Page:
It’s that time of the week again, and what better way to end spooky-season than with 15-minutes of enjoyable escapism into these podcasts. With one eliciting feelings of frustration and the other leaving me feeling frightened out of my wits – it’s safe to say ‘Purple on Toast’ certainly had the desired effect this week.
The first monologue, ‘Posho’ (written and directed by Jacob Freda) tells us the experiences of a middle class sixteen-year-old working in Tesco Express. Freda’s writing successfully conveyed the thought process of this self-confessed ‘posho’ with his excessive swearing. Combined with the performance of Rob Caesar, this created a pretentious and pompous character, someone who thinks that working in Tesco is beneath them. Caesar’s performance, with his received pronunciation to create a posh drawl, presented this distasteful character to listeners at home. By placing emphasis on expletives and insults, Caesar convincingly delivered this self-absorbed character, whose only hardship in life is working in a store a few hours a week. This arrogance and pomposity was developed later in the monologue when he disparaged someone’s figurines, with a voice that carried such disdain and superiority. One could truly imagine this character curling his lip and tossing his head, which only made one hate the character all the more
There was, however, some hope of a redemption which Freda cleverly weaves into the script. Caesar adopted a slower, reflective tone towards the end, which made listeners consider that the character might, perhaps, have some remorse towards his actions. This, however, was counterbalanced with scoffs and further insults (the elongated vowel sounds on ‘bastards’ being the real height of irritation), making the arc of this character truly ambiguous. Overall, the combined writing of Freda and performance of Caesar created a really dislikable character. As a listener one could not help but feel emotionally distraught and frustrated at him, and that’s exactly the reason why it was so realistic and compelling.
The second monologue, ‘Burial Ground’ (written by Issy Flower and directed by Caitlin Barratt) presents listeners with the harrowing history of property, and whether that would deter someone from living in that house. In writing the monologue, Flower gained inspiration from the likes of Dennis Nilson’s house, Scottish necrophile and serial killer, which now has people occupying the residence despite its gruesome history. The monologue also explores what would happen if someone you were close to committed those crimes, a dynamic that is explored towards the end of the monologue in a powerful conclusion. Flower’s writing successfully immersed me into the scene with its vivid description, from women in dressing gowns smoking on a crime scene, to blood running down walls, with dew on the grass, to dead people creeping out of the cupboards – I truly felt engrossed into this harrowing world so perfectly timed in the run-up to Halloween.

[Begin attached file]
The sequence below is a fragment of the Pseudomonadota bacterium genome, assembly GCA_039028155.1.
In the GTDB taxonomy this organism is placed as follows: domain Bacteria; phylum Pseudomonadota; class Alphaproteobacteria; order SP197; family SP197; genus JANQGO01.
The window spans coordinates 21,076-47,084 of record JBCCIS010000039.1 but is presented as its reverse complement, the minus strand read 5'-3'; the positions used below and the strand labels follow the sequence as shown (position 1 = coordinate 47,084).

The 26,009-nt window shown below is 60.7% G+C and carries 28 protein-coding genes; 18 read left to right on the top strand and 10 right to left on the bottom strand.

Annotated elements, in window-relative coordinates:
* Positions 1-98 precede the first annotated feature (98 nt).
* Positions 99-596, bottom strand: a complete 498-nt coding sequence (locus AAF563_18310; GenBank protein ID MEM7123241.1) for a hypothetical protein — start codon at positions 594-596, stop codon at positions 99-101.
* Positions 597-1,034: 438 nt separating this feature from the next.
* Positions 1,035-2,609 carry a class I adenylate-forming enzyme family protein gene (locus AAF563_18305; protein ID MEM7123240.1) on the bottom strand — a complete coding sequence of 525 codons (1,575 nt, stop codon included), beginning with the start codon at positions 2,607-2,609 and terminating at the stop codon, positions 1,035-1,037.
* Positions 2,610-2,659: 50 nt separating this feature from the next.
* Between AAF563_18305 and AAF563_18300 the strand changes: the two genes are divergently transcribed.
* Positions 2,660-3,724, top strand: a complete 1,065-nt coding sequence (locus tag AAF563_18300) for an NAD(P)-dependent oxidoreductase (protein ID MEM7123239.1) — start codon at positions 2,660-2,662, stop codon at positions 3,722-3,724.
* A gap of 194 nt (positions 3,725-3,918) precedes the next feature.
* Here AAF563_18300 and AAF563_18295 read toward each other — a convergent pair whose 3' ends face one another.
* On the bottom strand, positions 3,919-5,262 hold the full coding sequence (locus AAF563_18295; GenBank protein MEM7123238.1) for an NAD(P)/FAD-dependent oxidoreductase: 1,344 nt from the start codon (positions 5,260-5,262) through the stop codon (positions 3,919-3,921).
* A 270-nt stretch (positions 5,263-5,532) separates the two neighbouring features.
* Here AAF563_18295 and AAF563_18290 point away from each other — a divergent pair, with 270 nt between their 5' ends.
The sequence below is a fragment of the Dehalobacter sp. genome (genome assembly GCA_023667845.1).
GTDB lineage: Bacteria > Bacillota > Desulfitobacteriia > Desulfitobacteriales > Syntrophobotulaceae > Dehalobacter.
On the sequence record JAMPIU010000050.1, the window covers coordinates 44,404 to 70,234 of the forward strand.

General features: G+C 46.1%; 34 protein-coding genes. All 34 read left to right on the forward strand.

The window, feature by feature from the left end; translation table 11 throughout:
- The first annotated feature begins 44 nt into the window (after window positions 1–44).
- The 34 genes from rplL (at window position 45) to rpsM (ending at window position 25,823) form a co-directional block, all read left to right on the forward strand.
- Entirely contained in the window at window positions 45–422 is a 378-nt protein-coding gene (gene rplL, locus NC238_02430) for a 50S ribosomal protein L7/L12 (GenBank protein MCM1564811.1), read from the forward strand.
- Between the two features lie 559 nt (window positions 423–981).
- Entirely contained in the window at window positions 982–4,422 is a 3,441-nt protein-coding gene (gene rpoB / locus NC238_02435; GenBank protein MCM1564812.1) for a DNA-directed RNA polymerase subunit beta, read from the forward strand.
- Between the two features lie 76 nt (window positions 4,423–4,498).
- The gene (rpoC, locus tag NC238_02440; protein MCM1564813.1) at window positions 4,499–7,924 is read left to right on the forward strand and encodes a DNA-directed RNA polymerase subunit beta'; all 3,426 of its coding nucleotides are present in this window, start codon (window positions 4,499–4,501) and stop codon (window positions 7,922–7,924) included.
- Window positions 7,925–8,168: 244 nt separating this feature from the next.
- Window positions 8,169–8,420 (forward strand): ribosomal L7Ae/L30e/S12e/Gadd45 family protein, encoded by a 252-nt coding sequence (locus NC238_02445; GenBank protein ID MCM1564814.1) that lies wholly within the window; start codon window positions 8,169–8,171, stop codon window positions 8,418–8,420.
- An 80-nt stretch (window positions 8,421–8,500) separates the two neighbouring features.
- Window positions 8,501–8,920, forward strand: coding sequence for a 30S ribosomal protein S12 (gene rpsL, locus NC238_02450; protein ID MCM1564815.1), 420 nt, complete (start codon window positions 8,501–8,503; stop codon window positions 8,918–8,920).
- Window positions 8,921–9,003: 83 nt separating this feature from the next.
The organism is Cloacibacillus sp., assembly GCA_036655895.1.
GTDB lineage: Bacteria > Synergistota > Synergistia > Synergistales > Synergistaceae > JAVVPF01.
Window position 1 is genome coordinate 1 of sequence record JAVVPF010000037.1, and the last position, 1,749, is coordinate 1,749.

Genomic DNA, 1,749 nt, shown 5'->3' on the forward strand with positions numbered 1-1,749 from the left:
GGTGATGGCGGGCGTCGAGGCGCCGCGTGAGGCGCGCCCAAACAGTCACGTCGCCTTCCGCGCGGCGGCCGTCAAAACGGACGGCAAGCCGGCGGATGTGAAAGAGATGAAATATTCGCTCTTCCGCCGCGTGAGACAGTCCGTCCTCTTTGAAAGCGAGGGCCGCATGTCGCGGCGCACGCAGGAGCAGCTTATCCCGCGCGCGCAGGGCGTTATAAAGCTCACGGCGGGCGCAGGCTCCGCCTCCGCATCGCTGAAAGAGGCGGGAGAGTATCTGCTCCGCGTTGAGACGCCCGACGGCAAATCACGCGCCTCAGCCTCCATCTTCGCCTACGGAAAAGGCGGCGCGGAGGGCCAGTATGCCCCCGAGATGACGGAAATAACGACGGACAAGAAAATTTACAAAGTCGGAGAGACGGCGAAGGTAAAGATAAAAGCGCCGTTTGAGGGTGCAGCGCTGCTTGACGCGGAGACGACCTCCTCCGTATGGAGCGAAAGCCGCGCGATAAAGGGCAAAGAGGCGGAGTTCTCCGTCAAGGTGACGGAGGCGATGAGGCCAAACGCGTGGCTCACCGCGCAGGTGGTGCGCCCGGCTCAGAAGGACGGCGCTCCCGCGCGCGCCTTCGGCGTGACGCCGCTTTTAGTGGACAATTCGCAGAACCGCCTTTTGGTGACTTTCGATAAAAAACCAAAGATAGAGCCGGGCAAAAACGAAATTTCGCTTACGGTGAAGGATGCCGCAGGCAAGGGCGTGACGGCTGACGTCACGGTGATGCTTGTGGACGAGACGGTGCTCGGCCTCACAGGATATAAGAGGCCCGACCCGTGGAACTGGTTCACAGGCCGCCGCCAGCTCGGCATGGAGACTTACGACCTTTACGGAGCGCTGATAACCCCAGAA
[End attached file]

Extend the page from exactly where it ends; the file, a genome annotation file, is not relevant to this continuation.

Francesca Chaplin’s startling and gripping performance combined eeriness and pathos, with touches of humour in a nine-minute emotional tumult. Beginning with a discussion on the difficulty of selling a house with a gruesome history, we find our narrator is not shy when it comes to sharing the grisly details of the house to potential buyers. With uncomfortable lengths of time left through her pauses, drawn-out sounds on words like ‘scrolling’, combined with repetition in Flower’s writing with phrases like ‘again and again and again’, one could not help but be unnerved and repulsed by the history of the house. This was counterbalanced with touches of humour as Chaplin raised her pitch in surprise when she was told not to come to the viewings (“I used to work in sales!”).
And yet as the monologue progressed, the writing and Chaplin’s performance got progressively darker. With the direct address ‘you’, the listener finds the narrator addressing the murderer himself. From slow and sinister tones, to a whimpering climax when mimicking Peter’s voice (“I want to go home”), listeners could not help but sympathise with the family affected by the gruesome actions of a serial killer. With a perfect blend of eeriness and emotion, this was brought to a close in an immensely ambiguous and satisfying conclusion (“You could have killed more people, thank fuck you didn’t. Or we’ll never sell.”) With the combined efforts of Flower’s immersive writing, Chaplin’s gripping performance and the direction of Barratt, the listener finds themselves absorbed into the world of serial killers, leaving us with an unforgettable moment of raw emotion and horror.
And that concludes episode 4 of this week’s ‘Purple on Toast’. Be sure to tune in next Thursday for the final monologues of this compelling series.
By Josh Goodwin.
Image by Lowri Mathias.